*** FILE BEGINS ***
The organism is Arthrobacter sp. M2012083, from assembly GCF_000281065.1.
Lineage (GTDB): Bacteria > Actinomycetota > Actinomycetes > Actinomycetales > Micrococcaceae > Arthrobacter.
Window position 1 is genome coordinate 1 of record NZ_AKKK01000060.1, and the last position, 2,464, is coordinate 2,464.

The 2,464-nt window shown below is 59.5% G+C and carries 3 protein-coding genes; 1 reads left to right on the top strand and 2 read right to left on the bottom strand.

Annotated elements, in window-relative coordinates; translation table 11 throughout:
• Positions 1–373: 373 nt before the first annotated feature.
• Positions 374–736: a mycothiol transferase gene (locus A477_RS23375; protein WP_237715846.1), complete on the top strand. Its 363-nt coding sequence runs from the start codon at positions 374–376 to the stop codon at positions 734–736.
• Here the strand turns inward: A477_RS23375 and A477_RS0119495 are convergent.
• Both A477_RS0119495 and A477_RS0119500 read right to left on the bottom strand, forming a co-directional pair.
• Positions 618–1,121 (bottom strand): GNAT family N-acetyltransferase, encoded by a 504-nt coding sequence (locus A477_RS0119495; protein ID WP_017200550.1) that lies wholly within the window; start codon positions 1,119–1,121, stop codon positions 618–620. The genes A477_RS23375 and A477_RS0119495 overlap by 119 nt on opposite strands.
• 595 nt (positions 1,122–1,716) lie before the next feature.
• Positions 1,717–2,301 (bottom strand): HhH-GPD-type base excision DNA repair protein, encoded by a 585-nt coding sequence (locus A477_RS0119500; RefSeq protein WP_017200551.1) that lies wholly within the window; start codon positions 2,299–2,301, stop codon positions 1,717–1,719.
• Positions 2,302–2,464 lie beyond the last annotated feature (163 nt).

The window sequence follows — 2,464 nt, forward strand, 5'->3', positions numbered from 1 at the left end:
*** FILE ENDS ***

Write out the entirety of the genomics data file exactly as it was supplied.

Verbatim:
The organism is Arthrobacter sp. M2012083, from assembly GCF_000281065.1.
Lineage (GTDB): Bacteria > Actinomycetota > Actinomycetes > Actinomycetales > Micrococcaceae > Arthrobacter.
Window position 1 is genome coordinate 1 of record NZ_AKKK01000060.1, and the last position, 2,464, is coordinate 2,464.

The 2,464-nt window shown below is 59.5% G+C and carries 3 protein-coding genes; 1 reads left to right on the top strand and 2 read right to left on the bottom strand.

Annotated elements, in window-relative coordinates; translation table 11 throughout:
• Positions 1–373: 373 nt before the first annotated feature.
• Positions 374–736: a mycothiol transferase gene (locus A477_RS23375; protein WP_237715846.1), complete on the top strand. Its 363-nt coding sequence runs from the start codon at positions 374–376 to the stop codon at positions 734–736.
• Here the strand turns inward: A477_RS23375 and A477_RS0119495 are convergent.
• Both A477_RS0119495 and A477_RS0119500 read right to left on the bottom strand, forming a co-directional pair.
• Positions 618–1,121 (bottom strand): GNAT family N-acetyltransferase, encoded by a 504-nt coding sequence (locus A477_RS0119495; protein ID WP_017200550.1) that lies wholly within the window; start codon positions 1,119–1,121, stop codon positions 618–620. The genes A477_RS23375 and A477_RS0119495 overlap by 119 nt on opposite strands.
• 595 nt (positions 1,122–1,716) lie before the next feature.
• Positions 1,717–2,301 (bottom strand): HhH-GPD-type base excision DNA repair protein, encoded by a 585-nt coding sequence (locus A477_RS0119500; RefSeq protein WP_017200551.1) that lies wholly within the window; start codon positions 2,299–2,301, stop codon positions 1,717–1,719.
• Positions 2,302–2,464 lie beyond the last annotated feature (163 nt).

The window sequence follows — 2,464 nt, forward strand, 5'->3', positions numbered from 1 at the left end: